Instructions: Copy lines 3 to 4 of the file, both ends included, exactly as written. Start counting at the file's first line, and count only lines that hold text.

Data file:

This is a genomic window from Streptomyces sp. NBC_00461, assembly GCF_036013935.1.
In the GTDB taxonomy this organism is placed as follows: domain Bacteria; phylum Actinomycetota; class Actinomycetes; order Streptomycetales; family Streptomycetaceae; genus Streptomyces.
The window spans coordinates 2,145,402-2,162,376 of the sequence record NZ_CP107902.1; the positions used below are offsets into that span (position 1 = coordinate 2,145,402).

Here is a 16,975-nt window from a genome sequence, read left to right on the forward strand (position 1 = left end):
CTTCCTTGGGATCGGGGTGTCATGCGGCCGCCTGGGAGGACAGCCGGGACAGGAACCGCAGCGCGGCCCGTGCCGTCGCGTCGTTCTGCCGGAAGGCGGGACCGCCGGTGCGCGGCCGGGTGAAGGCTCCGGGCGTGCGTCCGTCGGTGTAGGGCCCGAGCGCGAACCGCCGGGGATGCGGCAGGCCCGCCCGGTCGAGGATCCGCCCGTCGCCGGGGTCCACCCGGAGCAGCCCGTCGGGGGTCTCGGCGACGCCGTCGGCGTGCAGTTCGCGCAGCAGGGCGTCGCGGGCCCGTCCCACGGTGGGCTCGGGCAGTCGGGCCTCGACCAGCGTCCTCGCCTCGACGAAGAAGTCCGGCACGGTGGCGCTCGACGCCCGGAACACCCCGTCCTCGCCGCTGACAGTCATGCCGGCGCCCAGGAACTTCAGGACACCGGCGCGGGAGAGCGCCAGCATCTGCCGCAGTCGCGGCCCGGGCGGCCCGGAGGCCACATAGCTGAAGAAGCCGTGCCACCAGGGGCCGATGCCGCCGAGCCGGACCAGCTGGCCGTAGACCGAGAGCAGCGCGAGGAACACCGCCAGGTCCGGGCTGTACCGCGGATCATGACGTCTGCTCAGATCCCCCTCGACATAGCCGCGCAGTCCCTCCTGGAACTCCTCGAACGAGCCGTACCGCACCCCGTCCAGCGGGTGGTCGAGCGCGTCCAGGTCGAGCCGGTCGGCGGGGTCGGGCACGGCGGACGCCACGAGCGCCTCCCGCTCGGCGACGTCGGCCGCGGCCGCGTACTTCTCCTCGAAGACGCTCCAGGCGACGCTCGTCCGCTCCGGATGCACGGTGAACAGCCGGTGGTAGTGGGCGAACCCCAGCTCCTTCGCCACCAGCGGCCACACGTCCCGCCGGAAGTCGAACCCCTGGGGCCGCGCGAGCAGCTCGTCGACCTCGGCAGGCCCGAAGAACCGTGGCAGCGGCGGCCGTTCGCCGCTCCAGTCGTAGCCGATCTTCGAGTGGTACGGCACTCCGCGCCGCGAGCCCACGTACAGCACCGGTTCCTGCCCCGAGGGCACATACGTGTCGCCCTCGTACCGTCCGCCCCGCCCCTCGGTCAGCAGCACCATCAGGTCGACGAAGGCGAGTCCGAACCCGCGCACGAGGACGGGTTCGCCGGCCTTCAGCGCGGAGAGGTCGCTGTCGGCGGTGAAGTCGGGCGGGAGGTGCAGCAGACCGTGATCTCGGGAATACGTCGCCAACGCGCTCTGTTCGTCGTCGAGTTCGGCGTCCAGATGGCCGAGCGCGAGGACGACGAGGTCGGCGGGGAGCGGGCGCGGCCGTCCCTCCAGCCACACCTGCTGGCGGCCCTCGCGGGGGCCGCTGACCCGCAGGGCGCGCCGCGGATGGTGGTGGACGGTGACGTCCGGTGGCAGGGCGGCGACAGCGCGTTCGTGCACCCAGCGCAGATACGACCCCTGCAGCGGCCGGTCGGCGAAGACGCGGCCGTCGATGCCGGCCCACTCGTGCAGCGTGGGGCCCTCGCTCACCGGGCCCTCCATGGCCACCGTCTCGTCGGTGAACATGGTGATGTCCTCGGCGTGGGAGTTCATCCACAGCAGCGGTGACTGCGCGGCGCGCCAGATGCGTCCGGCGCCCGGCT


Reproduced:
The window spans coordinates 2,145,402-2,162,376 of the sequence record NZ_CP107902.1; the positions used below are offsets into that span (position 1 = coordinate 2,145,402).

Here is a 16,975-nt window from a genome sequence, read left to right on the forward strand (position 1 = left end):